President Bush Calls on Scouts to Aid the Children of Afghanistan
Irving, Texas, October 12, 2001—In response to President George W. Bush's
call for Scouts to earn or give funds to aid the children of Afghanistan, the Boy Scouts
of America has announced its full endorsement of America's Fund for Afghan Children.
"The BSA has a proud tradition of service to the nation, and we are proud to assist
in this special relief effort," says BSA Chief Scout Executive Roy L. Williams.
During his October 11 White House news conference, Bush called for each child in America
to earn or give $1 to be used for providing food and medical help for the children of
"This is an opportunity to help others, while teaching our own children a valuable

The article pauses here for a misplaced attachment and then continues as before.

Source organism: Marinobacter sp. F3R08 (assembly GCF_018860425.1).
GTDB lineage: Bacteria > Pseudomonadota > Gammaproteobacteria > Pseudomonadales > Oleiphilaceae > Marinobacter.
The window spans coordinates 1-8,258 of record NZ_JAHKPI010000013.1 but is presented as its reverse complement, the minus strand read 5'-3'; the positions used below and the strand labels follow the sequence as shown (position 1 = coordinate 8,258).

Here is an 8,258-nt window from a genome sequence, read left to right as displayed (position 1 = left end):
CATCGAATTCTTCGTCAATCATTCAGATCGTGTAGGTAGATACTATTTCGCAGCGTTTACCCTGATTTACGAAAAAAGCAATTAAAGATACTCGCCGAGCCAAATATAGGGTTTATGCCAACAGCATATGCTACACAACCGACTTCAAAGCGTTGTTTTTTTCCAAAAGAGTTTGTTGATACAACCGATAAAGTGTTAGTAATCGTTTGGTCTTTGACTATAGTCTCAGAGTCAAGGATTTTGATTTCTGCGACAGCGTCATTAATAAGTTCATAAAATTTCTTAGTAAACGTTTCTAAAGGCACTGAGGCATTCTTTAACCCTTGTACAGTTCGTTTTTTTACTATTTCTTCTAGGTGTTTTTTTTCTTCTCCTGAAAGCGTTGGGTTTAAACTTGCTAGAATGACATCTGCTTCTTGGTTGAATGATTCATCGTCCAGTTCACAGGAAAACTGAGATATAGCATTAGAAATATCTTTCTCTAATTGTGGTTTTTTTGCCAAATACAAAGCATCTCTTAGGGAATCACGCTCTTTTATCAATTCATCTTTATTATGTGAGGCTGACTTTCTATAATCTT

lesson about service and character," he said. "I hope school classes, Boys and Girl
Scout troops, or other youth organizations will participate in any way to raise the
money to send to the children."
Williams says the effort will be an important educational opportunity for Scouts and
will help support the values in the Scout Oath and Law.
"I think it's important for Scouts to understand that we are not at war with a
country, or a people. Service to our nation, and to other people, is still one of
the most important lessons we impart in our movement," says Williams.
This is not the first time the BSA has stepped forward in service to the nation.
During World War II, the Scouts collected almost two billion pounds of metal, rubber,
and other materials for the war effort. In addition, Scouts sold more than $1.957
billion in war bonds.
Recently, Scouts completed more than 200 million hours of community service while
working with America's Promise. Since the tragedies of September 11, Scouts have
supported hundreds of local efforts to assist those in need.
Chartered by Congress in 1910, the Boy Scouts of America has more than 4.5 youth
members and volunteers across the nation.
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